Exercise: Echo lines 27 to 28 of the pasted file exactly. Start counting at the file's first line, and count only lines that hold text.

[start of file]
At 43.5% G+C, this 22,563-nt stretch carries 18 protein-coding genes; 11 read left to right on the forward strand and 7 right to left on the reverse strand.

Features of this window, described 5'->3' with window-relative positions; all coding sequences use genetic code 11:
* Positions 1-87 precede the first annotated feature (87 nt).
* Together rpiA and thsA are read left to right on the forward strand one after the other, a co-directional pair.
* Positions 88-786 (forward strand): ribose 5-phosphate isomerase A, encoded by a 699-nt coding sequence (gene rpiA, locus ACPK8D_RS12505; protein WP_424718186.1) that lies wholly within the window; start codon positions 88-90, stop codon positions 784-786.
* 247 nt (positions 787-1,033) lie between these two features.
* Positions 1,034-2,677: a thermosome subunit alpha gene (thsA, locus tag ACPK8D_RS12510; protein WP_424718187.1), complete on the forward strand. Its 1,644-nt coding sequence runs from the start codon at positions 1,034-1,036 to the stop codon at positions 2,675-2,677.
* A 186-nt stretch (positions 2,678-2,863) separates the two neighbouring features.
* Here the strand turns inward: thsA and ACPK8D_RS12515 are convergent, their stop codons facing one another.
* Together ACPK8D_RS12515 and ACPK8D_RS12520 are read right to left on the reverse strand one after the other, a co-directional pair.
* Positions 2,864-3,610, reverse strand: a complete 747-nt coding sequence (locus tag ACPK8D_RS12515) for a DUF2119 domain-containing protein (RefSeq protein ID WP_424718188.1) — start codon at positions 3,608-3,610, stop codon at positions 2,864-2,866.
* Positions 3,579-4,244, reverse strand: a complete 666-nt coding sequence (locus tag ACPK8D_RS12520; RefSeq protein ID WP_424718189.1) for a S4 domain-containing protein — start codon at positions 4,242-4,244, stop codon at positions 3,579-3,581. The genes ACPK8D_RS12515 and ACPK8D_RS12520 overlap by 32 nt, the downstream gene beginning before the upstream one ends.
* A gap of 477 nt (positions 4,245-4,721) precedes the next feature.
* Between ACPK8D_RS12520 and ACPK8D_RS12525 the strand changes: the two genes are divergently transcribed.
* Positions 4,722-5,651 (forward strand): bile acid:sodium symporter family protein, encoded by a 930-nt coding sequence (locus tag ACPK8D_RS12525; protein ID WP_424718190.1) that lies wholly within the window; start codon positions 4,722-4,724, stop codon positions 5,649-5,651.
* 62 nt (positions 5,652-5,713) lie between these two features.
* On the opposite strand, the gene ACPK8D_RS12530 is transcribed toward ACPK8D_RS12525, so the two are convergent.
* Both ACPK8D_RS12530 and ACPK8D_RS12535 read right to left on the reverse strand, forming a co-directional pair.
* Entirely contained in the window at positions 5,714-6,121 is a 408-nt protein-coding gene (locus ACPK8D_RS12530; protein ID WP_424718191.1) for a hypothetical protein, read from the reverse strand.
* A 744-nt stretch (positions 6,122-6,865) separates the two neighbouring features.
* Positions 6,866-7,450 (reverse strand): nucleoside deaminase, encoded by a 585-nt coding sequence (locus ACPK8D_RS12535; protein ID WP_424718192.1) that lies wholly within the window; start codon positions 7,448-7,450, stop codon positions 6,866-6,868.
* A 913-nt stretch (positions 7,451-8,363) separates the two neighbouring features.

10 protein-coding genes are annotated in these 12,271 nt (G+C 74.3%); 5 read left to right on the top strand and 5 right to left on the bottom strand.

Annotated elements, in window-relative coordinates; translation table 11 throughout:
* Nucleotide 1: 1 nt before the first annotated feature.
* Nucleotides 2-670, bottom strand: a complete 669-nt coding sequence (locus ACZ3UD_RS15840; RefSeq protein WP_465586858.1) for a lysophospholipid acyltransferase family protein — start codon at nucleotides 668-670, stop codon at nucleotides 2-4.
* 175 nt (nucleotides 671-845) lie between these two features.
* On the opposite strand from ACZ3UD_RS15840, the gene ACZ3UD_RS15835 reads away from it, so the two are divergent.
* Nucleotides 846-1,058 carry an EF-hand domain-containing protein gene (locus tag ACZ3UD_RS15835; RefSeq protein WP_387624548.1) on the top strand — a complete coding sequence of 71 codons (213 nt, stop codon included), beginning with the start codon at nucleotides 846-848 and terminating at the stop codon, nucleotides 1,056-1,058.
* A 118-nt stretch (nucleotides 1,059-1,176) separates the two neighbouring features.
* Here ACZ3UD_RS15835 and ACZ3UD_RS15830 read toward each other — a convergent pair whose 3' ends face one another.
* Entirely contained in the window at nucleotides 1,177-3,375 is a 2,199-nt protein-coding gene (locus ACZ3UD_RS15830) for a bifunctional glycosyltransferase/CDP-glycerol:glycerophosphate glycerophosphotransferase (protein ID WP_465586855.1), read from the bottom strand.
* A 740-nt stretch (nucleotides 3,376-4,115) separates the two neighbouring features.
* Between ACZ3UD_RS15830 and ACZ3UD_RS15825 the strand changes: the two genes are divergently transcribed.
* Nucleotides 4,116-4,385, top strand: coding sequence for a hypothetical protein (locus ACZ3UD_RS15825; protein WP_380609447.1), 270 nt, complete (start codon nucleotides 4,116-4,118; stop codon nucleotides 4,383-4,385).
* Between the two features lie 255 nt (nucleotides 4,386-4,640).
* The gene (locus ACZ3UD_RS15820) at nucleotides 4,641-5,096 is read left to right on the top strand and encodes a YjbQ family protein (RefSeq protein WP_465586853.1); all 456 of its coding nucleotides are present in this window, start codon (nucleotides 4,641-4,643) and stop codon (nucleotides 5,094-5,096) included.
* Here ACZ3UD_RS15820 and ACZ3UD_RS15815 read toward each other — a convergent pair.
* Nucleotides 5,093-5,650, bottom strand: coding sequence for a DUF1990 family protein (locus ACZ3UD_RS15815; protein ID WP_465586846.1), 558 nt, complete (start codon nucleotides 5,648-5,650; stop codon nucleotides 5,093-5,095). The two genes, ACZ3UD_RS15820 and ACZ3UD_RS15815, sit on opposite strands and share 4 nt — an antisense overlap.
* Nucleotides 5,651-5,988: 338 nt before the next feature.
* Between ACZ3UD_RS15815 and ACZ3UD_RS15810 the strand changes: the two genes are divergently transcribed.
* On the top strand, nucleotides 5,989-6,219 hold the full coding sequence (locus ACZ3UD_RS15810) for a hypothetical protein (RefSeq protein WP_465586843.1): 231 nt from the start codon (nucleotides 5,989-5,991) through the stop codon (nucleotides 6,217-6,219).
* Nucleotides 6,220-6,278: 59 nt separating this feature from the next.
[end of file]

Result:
* 175 nt (nucleotides 671-845) lie between these two features.
* On the opposite strand from ACZ3UD_RS15840, the gene ACZ3UD_RS15835 reads away from it, so the two are divergent.